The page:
Helping an Employee Who Loses a Loved One

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Last month, my mother passed away. My resilience plummeted and I struggled when I returned to work. Luckily, my manager was supportive and helped me bounce back quickly from my loss. While I am still grieving, I am once again a productive and effective employee.

Everyone suffers death and loss at some point and everyone deals with grief differently. Grief can be all-consuming, an issue that spills over into the workplace long after the death has passed. Managers who support the personal resilience of employees experiencing grief are more likely to find the right balance between being compassionate and maintaining workplace productivity. Managers who ignore the loss or do not respond well may undermine the employee’s healing process resulting in an employee who struggles to bounce back from this significant life changing event.

Here are some tips for managers on supporting the personal resilience of grieving staff:

  • Talk to the employee. Having social connections is critical to resilience so reach out to your bereaved employee as soon as possible after you learn of his loss. Clear time on your calendar, so that you do not feel rushed. Take a moment to gather your own thoughts and offer your condolences. Expect sadness and tears. Listen and respect confidentiality. When the employee returns to work, don’t avoid talking about the loss – many people who are grieving find it comforting to talk about memories of their loved one. Don’t worry that you will somehow “remind” them of their loss; their loved one will be at the forefront of their thoughts. Be cautious of offering platitudes. Rather than asking, “How are you?” offer a more sincere expression of condolence that really opens up the space for your employee to talk.
  • Give your employee time. Be as flexible as possible in allowing your employee to have the time and space to deal with her loss. Some people will want to return to work as soon as possible while others need more time away. Some employees may want the ability to work part-time for a while. Don’t make assumptions about what your employee needs, just ensure that all options are available. Know that the grief journey is rarely linear. An employee may have a very good day followed by a very bad day.
  • Share information: Ask your employee what information he would like conveyed to the team. Proactively offer to draft an email message on his behalf to the team. Later, with permission from the employee, ensure that information about funerals and memorials are shared with colleagues in a timely fashion. Consider attending the service if appropriate. If appropriate, ensure that the office organizes a group acknowledgement such as issuing a card or flowers. Having the support of colleagues will help the employee bounce back.

Here’s a sample message you could send on behalf of an employee:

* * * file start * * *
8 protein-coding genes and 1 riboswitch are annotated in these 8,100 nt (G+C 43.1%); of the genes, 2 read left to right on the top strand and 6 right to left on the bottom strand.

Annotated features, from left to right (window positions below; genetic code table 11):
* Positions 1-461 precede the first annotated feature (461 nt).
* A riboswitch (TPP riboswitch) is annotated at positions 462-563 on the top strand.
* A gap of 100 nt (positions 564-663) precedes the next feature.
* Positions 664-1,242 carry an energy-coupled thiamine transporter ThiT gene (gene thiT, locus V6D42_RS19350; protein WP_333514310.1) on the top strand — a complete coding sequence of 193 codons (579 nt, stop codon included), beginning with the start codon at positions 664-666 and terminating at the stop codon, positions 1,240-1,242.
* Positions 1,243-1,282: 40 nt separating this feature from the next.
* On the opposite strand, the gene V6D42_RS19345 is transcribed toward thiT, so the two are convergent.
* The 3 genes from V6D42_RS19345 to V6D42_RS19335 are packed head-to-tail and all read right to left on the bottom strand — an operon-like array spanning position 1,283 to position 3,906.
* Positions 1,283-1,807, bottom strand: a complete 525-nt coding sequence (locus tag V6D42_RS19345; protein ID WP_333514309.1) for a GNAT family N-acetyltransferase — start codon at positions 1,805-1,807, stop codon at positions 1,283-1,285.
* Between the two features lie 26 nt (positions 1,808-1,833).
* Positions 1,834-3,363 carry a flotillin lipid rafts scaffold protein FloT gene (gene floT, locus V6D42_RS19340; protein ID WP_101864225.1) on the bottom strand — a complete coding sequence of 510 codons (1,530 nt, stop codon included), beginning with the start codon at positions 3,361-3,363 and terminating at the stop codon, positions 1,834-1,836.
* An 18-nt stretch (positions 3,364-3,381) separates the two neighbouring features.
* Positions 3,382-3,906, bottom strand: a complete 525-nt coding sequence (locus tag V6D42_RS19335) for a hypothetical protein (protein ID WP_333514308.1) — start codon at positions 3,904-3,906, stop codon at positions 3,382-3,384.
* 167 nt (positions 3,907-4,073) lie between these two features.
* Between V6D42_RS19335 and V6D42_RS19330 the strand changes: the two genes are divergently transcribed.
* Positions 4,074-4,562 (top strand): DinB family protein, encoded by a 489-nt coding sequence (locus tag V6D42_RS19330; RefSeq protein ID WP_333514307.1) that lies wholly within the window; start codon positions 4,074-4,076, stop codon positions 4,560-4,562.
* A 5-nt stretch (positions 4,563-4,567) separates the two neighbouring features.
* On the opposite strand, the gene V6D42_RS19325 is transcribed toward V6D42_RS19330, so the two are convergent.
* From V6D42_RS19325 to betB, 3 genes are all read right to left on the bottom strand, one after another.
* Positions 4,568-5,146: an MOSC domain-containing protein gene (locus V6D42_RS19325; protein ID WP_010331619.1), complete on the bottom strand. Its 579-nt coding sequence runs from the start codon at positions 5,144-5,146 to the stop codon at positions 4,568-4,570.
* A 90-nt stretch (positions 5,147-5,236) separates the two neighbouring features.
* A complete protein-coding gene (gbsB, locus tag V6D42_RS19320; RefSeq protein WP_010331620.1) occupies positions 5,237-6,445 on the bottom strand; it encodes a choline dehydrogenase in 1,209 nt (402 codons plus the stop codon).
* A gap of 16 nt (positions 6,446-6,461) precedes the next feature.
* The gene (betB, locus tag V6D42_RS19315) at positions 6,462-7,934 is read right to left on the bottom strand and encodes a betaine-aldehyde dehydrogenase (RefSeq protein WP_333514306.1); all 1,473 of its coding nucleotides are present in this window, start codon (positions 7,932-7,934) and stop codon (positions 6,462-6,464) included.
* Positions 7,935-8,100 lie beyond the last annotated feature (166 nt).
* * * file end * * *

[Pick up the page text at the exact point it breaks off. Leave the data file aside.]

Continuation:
“I am deeply saddened to tell you that the (family member) of _______________ died on _______________. He and his family hope you will share in their sorrow and loss, but also in the joyful memories of (family member). When I have more information about his return and about funeral arrangements I will share them.”

  • Anniversaries are hard. Even years after someone loses a loved one, there are key dates that may trigger an emotional response. These can include birthdays, anniversaries, the day someone passed, or other significant days. Be sensitive to these days and understanding if the employee is struggling. Again, a simple opportunity for the employee to talk about her loved one is the kindest thing you can offer.
  • Get help: Dealing with grief can be very difficult. Most Employee Assistance Programs have excellent resources for managers and employees. Reach out to them for support and guidance. Remind other employees, for whom this may be a trigger or reminder of their own grief, of the resources available to them.

What advice do you have for managers with employees who lost a loved one?

This blog does not represent official policies of the Department of State or those of the U.S. Government.

Beth Payne is part of the GovLoop Featured Blogger program, where we feature blog posts by government voices from all across the country (and world!). To see more Featured Blogger posts, click here.

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Profile Photo Larry Till

Really thought-provoking post, Beth. A few years ago, a colleague lost his nine-year-old daughter to a particularly ugly form of cancer. The office where we worked had a long-time, stable base of employees, so we’d all watched this little girl grow up before she died. A group of us went to the funeral to show our support, and truth be told, to share common cause in our grief. There’s much to be said for being with other people who share your reactions, or at least understand them.

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Connie Barker

My father passed away this summer. I was not close to him and did not experience grief like others might expect. But the loss I felt was for the father I wished I’d had. It is harder to express this kind of loss or even allow myself to grieve. I wish my supervisors could have been a little more curious about what I was going through. Instead they walked past my cubicle and asked how I was doing. A couple of my coworkers were able to allow some time and space for me to talk before I left on bereavement and when I got back. Management needs to be prepared with resources like this article to navigate their employees’ losses. I must add that the entire office did send a card to my house while I was gone. It helped to know that I was not forgotten, nor was my sorrow ignored.

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